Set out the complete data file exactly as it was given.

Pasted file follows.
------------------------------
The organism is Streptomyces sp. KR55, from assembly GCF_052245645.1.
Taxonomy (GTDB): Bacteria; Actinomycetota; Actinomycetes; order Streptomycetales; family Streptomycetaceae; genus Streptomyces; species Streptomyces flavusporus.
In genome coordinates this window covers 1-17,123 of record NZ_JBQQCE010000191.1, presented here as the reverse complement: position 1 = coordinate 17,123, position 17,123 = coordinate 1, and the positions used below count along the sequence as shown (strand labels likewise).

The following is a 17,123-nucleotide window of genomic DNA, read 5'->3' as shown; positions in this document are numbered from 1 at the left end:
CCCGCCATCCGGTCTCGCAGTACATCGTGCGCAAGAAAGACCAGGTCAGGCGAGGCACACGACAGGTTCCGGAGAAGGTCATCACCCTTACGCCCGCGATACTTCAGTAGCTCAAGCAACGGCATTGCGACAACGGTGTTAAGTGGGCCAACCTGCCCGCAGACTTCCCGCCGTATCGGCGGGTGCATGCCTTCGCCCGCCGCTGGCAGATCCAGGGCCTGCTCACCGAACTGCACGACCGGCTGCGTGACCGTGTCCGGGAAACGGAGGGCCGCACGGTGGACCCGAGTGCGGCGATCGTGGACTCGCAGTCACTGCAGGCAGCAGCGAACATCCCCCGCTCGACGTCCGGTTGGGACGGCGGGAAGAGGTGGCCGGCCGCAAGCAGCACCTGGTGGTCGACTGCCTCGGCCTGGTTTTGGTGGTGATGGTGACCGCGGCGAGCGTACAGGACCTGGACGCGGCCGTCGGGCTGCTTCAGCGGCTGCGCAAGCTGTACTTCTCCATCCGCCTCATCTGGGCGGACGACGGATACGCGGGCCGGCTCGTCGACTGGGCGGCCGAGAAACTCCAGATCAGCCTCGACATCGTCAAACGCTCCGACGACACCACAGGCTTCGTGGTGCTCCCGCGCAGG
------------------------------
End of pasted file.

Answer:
The organism is Streptomyces sp. KR55, from assembly GCF_052245645.1.
Taxonomy (GTDB): Bacteria; Actinomycetota; Actinomycetes; order Streptomycetales; family Streptomycetaceae; genus Streptomyces; species Streptomyces flavusporus.
In genome coordinates this window covers 1-17,123 of record NZ_JBQQCE010000191.1, presented here as the reverse complement: position 1 = coordinate 17,123, position 17,123 = coordinate 1, and the positions used below count along the sequence as shown (strand labels likewise).

The following is a 17,123-nucleotide window of genomic DNA, read 5'->3' as shown; positions in this document are numbered from 1 at the left end:
CCCGCCATCCGGTCTCGCAGTACATCGTGCGCAAGAAAGACCAGGTCAGGCGAGGCACACGACAGGTTCCGGAGAAGGTCATCACCCTTACGCCCGCGATACTTCAGTAGCTCAAGCAACGGCATTGCGACAACGGTGTTAAGTGGGCCAACCTGCCCGCAGACTTCCCGCCGTATCGGCGGGTGCATGCCTTCGCCCGCCGCTGGCAGATCCAGGGCCTGCTCACCGAACTGCACGACCGGCTGCGTGACCGTGTCCGGGAAACGGAGGGCCGCACGGTGGACCCGAGTGCGGCGATCGTGGACTCGCAGTCACTGCAGGCAGCAGCGAACATCCCCCGCTCGACGTCCGGTTGGGACGGCGGGAAGAGGTGGCCGGCCGCAAGCAGCACCTGGTGGTCGACTGCCTCGGCCTGGTTTTGGTGGTGATGGTGACCGCGGCGAGCGTACAGGACCTGGACGCGGCCGTCGGGCTGCTTCAGCGGCTGCGCAAGCTGTACTTCTCCATCCGCCTCATCTGGGCGGACGACGGATACGCGGGCCGGCTCGTCGACTGGGCGGCCGAGAAACTCCAGATCAGCCTCGACATCGTCAAACGCTCCGACGACACCACAGGCTTCGTGGTGCTCCCGCGCAGG